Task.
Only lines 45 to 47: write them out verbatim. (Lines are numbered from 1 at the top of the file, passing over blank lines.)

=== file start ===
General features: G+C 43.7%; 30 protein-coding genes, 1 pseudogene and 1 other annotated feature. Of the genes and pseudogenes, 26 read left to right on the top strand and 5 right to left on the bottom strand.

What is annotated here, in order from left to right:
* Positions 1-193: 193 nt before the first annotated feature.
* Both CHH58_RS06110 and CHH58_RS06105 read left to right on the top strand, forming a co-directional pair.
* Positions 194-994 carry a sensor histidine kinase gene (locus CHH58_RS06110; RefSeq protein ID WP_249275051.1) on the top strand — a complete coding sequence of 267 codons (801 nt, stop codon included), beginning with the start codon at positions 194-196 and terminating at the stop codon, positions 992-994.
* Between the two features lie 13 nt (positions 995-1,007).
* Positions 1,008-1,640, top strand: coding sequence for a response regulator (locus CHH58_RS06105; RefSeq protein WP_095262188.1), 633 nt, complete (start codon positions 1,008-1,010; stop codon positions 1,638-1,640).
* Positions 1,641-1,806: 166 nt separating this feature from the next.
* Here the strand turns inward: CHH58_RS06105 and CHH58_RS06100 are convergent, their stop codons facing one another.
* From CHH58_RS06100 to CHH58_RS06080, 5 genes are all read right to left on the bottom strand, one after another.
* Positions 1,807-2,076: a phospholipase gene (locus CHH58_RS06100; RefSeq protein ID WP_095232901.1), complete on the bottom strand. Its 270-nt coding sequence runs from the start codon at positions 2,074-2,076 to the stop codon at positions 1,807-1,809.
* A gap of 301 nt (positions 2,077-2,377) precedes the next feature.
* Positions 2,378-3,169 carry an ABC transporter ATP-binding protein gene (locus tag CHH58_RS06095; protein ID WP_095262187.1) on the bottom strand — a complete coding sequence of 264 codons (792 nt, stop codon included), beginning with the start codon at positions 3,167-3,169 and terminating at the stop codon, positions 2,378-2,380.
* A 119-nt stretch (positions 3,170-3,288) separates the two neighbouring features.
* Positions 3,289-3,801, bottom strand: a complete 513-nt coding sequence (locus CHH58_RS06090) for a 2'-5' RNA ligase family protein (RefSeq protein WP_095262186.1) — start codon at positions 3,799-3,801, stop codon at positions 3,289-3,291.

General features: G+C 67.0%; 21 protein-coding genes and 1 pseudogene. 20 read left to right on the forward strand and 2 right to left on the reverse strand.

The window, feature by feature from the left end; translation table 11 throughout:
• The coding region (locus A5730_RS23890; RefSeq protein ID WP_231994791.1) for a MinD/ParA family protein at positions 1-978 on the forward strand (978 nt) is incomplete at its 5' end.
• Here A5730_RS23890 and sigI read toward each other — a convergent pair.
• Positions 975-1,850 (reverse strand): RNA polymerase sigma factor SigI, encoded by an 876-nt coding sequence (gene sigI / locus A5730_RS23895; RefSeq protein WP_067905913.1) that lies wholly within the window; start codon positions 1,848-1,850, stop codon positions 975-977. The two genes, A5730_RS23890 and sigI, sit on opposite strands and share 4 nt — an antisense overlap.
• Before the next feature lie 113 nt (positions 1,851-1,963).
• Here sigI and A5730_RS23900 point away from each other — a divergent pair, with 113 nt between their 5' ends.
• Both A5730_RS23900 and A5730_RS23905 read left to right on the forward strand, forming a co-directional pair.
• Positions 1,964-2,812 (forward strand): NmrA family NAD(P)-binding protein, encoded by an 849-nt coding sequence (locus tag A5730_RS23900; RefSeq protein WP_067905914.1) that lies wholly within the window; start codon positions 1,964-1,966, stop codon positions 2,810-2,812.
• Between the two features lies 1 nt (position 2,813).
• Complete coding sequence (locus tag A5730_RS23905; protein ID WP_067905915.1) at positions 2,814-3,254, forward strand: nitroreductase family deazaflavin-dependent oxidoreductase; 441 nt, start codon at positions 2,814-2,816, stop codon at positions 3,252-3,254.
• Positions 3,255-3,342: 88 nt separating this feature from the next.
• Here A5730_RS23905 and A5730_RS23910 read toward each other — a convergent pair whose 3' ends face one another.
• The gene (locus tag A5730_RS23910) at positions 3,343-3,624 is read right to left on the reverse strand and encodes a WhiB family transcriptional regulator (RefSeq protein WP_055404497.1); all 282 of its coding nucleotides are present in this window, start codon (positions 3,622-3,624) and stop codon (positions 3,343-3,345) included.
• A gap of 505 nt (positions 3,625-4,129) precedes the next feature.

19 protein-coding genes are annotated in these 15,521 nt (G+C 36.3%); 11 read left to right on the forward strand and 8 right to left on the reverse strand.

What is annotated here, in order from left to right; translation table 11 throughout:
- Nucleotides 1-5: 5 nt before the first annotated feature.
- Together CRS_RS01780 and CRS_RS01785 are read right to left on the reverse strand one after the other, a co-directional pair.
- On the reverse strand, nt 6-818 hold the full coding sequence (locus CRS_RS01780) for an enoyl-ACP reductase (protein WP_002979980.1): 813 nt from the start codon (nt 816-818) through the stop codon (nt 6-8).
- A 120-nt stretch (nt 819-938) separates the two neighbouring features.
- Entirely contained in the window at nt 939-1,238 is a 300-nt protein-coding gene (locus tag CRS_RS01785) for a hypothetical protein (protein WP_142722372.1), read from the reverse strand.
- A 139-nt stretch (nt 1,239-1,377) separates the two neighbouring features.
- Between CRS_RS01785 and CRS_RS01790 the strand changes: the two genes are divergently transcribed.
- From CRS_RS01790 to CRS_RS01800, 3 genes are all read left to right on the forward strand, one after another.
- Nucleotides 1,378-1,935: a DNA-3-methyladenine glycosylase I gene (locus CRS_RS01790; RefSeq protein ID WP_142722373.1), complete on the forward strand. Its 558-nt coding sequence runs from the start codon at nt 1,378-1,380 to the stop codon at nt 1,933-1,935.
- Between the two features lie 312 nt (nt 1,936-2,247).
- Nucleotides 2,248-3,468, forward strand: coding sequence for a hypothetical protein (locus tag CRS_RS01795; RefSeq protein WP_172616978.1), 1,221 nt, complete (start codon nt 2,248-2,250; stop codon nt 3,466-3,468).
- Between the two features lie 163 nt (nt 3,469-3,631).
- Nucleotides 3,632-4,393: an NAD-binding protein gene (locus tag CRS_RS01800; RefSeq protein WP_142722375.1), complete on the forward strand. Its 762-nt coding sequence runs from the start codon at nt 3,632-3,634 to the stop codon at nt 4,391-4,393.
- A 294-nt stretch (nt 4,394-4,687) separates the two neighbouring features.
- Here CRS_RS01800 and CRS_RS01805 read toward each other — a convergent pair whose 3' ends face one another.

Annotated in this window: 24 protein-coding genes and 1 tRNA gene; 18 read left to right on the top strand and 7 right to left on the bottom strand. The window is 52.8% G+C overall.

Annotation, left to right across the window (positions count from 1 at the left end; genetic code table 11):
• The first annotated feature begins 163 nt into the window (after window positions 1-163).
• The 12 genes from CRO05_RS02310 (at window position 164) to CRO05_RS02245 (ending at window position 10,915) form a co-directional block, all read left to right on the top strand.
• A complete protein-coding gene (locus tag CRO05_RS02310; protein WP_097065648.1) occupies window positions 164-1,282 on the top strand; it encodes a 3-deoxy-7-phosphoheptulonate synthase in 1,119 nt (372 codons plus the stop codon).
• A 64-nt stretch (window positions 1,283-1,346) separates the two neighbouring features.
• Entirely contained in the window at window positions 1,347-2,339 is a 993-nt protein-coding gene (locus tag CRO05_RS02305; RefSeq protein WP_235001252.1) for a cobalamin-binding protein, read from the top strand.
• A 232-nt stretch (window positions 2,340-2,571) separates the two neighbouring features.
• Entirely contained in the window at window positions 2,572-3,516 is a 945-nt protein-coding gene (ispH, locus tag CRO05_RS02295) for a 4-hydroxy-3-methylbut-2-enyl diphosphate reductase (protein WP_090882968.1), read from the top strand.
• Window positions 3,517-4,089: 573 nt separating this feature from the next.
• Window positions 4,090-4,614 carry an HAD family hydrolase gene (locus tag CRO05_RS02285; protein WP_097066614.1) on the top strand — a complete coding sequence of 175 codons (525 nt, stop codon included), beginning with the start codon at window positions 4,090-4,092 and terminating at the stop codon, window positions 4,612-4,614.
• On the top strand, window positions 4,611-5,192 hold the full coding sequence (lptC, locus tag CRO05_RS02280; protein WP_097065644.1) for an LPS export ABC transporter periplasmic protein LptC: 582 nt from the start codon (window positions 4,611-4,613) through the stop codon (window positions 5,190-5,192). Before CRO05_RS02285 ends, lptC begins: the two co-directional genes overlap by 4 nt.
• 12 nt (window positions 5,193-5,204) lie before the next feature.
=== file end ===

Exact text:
- Nucleotides 3,632-4,393: an NAD-binding protein gene (locus tag CRS_RS01800; RefSeq protein WP_142722375.1), complete on the forward strand. Its 762-nt coding sequence runs from the start codon at nt 3,632-3,634 to the stop codon at nt 4,391-4,393.
- A 294-nt stretch (nt 4,394-4,687) separates the two neighbouring features.
- Here CRS_RS01800 and CRS_RS01805 read toward each other — a convergent pair whose 3' ends face one another.